Uncertainty causing big problems for business, says top Ukrainian risk manager

A leading Ukrainian risk manager has told Commercial Risk Europe about some of the biggest challenges facing his profession as the Russian invasion continues. He said the banking system remains intact and insurance is helping to keep the country going but the uncertainty brought about by war is a major problem for business.

Mykhailo Rushkovskyi, who headed the risk functions in Ukraine at Naftogaz, the largest state-owned oil and gas group, worked for DTEK Group and is the founder of RUNDERC.com, said: “The key risk for us is uncertainty around the war and its timeframes. We do not know what will happen next.”

Rushkovskyi, who is based in Kiev, said GDP is expected to drop by 35% in Ukraine this year and risk managers fear a big a recession.

“We worry about oil products and gas supplies. For the renewable companies there should be an opportunity, but most of the wind turbines are in the south of the country. That area is now partly occupied by the Russians and the turbines are controlled by third parties. We don’t know what state they are in. The situation is still unfolding,” said Rushkovskyi.

The better news is that the Ukrainian banking system is largely uninterrupted and allowing the country’s businesses to continue operating, he explained.

“IT businesses are also continuing. Because of Covid-19 we had become more flexible, so we have people working for Ukrainian businesses but living in another European country. They are still paying Ukrainian tax, so government still has an income, which in turn means it can pay its employees,” he added.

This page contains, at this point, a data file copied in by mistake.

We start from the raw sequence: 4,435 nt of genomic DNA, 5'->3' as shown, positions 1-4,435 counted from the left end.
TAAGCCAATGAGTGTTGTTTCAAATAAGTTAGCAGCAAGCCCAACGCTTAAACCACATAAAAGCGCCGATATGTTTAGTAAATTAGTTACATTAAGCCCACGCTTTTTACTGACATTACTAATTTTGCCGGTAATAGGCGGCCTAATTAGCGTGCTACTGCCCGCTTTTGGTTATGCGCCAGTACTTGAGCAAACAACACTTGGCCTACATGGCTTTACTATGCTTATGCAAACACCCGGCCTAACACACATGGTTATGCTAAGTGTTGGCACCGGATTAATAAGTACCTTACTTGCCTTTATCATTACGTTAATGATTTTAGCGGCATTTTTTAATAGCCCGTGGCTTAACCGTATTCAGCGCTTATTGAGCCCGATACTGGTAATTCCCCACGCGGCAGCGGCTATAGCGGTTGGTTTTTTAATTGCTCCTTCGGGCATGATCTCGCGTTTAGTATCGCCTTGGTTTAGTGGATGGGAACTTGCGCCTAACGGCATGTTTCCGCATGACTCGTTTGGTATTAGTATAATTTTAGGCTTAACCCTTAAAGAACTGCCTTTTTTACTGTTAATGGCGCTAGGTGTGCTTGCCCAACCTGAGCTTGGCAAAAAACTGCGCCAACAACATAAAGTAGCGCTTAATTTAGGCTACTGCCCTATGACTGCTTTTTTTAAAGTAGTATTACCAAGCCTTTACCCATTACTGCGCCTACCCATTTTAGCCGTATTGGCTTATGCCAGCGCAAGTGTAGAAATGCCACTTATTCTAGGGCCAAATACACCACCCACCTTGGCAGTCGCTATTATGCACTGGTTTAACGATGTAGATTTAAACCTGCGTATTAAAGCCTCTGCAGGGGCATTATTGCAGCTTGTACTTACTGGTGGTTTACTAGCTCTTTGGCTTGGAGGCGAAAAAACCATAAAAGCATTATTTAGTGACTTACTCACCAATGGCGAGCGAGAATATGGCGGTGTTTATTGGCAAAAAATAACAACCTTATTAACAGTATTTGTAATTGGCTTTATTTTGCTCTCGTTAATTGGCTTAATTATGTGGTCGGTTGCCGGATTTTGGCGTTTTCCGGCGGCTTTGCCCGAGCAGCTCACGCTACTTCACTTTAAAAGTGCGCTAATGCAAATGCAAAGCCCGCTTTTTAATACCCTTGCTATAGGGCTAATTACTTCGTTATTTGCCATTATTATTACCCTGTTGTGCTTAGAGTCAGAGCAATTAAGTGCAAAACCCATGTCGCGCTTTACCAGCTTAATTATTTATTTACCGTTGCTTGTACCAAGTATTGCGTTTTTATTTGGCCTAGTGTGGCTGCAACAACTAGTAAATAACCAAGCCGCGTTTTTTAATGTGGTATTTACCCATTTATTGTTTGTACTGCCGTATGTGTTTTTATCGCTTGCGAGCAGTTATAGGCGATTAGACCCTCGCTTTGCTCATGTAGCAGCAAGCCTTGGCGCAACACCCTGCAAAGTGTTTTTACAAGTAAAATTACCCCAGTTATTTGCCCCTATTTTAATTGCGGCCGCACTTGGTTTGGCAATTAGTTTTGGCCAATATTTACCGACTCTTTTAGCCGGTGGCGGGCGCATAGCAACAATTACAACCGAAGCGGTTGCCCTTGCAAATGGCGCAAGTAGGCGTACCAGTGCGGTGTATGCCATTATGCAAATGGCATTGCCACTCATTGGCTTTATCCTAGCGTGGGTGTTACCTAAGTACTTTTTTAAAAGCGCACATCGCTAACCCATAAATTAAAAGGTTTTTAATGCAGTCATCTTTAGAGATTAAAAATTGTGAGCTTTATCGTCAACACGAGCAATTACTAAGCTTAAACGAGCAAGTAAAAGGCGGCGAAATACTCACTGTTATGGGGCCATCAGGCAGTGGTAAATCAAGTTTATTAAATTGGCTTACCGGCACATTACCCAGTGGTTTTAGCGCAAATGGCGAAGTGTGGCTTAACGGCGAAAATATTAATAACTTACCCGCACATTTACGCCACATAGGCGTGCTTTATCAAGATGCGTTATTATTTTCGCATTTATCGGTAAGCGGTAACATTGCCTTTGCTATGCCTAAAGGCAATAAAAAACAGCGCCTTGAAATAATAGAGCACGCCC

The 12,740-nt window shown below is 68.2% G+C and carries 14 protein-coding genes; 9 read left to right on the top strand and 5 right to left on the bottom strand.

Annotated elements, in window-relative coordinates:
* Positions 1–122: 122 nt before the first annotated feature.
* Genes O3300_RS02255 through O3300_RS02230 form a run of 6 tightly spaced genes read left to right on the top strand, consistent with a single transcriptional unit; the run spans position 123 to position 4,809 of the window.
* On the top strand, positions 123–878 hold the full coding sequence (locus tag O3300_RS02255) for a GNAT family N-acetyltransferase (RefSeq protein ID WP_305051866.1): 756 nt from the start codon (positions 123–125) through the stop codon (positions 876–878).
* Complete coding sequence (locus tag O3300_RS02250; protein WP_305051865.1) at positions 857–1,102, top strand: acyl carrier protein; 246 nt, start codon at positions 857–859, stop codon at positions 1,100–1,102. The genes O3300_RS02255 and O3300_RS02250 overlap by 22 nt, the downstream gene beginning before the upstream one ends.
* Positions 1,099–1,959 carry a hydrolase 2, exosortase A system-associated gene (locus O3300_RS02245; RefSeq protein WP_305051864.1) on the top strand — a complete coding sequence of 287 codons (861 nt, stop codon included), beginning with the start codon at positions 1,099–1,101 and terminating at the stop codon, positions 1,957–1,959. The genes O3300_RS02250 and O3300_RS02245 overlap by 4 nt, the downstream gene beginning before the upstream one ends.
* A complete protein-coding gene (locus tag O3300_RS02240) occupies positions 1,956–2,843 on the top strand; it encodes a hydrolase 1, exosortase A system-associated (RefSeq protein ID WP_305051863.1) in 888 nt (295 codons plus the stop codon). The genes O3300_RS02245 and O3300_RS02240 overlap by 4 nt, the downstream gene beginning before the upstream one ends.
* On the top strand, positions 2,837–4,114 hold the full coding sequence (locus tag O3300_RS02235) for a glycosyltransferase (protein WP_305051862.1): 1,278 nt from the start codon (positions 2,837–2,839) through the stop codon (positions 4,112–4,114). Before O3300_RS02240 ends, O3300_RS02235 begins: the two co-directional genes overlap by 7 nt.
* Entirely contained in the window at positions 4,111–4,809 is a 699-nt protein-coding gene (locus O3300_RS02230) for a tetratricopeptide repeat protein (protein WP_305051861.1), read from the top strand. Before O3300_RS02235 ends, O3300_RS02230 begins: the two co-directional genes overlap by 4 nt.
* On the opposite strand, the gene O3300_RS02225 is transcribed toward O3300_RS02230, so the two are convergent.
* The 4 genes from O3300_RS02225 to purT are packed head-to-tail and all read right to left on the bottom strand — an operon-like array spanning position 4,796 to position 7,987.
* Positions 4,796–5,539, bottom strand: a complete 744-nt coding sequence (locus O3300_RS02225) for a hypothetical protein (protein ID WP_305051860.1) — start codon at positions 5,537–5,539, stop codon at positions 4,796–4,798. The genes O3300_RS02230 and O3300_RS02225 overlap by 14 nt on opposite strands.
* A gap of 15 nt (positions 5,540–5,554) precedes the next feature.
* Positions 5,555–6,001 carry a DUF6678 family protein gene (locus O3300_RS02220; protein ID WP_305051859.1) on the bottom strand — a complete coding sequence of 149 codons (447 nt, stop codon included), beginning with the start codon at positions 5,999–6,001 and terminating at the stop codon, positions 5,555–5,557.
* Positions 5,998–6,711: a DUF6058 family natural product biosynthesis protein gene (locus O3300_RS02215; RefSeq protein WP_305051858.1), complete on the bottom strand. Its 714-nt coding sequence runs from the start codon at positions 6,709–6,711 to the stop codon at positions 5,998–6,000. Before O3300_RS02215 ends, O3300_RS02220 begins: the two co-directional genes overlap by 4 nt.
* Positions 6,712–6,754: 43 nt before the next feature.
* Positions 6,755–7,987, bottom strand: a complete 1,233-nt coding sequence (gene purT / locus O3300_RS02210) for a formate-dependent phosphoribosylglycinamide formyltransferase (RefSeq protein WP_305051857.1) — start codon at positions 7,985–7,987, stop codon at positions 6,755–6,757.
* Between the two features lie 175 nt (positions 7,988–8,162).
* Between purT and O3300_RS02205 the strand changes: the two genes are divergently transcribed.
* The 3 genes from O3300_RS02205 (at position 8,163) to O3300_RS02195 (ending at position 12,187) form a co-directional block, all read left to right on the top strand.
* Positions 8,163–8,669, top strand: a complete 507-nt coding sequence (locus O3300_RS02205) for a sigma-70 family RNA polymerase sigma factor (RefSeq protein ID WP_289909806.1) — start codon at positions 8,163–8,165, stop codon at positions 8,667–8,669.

Rushkovskyi said insurance is also playing a critical role in keeping the country going. “At DTEK we had bought war cover for the turbines, for example, aiming to have comprehensive cover for the plant,” he said.

He likens this to the Wimbledon tennis tournament buying pandemic cover for years before Covid-19 hit. “They bought pandemic cover for years before it was needed but all those premium payments were well worth it as soon as the pandemic hit. We feel the same. We had been buying cover for all eventualities and it is now paying off,” said the risk manager.

“The government is also asking us to document all buildings and plant damaged by the Russians, so that we will be able to make a claim against Russia for the cost of rebuilding the country,” he explained.

Rushkovskyi is a huge advocate of the power of insurance, not just in enabling businesses to function but also to force change.

“As part of the sixth package of sanctions, EU officials are considering a ban on insurance for ships carrying Russian crude oil. Thus, an embargo on Russian crude oil would cut Russia off from the EU market and a ban on insurance would make it very difficult to export crude oil to Asia and other countries,” he said.

Adding: “This insurance approach was already used effectively ten years ago to restrict Iranian crude oil exports as part of the conflict over Iran’s nuclear programme. In this way, insurance can become one of the effective tools of the EU sanctions on Russia to reduce financial flows for the continuation of the war.”

But Rushkovskyi believes both risk management and the insurance market need to evolve. “We need risk management 2.0 and insurance 2.0 in the future. We cannot do things in the same way if we are to manage our way through systemic shocks, such as climate change and through cyberattacks,” he said.


Back to top button